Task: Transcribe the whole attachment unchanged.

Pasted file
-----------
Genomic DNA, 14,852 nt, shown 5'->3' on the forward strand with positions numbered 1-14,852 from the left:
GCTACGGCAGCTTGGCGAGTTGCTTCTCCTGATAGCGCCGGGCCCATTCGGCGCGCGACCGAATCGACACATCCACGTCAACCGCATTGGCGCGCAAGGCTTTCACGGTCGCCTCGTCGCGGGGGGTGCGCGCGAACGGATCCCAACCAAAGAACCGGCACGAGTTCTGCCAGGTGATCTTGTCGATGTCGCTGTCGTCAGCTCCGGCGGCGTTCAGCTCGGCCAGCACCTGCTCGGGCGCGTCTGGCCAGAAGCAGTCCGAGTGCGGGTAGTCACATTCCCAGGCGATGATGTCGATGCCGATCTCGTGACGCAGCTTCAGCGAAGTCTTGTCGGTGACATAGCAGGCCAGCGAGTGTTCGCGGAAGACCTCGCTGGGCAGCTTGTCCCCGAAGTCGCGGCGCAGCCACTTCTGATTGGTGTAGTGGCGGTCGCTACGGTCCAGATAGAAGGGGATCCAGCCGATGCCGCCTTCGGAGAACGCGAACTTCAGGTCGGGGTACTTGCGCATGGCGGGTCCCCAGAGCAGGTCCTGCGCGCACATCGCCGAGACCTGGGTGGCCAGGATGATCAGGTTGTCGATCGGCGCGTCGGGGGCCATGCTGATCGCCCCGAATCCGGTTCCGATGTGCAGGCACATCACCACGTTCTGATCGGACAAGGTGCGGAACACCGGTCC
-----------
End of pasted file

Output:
Genomic DNA, 14,852 nt, shown 5'->3' on the forward strand with positions numbered 1-14,852 from the left:
GCTACGGCAGCTTGGCGAGTTGCTTCTCCTGATAGCGCCGGGCCCATTCGGCGCGCGACCGAATCGACACATCCACGTCAACCGCATTGGCGCGCAAGGCTTTCACGGTCGCCTCGTCGCGGGGGGTGCGCGCGAACGGATCCCAACCAAAGAACCGGCACGAGTTCTGCCAGGTGATCTTGTCGATGTCGCTGTCGTCAGCTCCGGCGGCGTTCAGCTCGGCCAGCACCTGCTCGGGCGCGTCTGGCCAGAAGCAGTCCGAGTGCGGGTAGTCACATTCCCAGGCGATGATGTCGATGCCGATCTCGTGACGCAGCTTCAGCGAAGTCTTGTCGGTGACATAGCAGGCCAGCGAGTGTTCGCGGAAGACCTCGCTGGGCAGCTTGTCCCCGAAGTCGCGGCGCAGCCACTTCTGATTGGTGTAGTGGCGGTCGCTACGGTCCAGATAGAAGGGGATCCAGCCGATGCCGCCTTCGGAGAACGCGAACTTCAGGTCGGGGTACTTGCGCATGGCGGGTCCCCAGAGCAGGTCCTGCGCGCACATCGCCGAGACCTGGGTGGCCAGGATGATCAGGTTGTCGATCGGCGCGTCGGGGGCCATGCTGATCGCCCCGAATCCGGTTCCGATGTGCAGGCACATCACCACGTTCTGATCGGACAAGGTGCGGAACACCGGTCC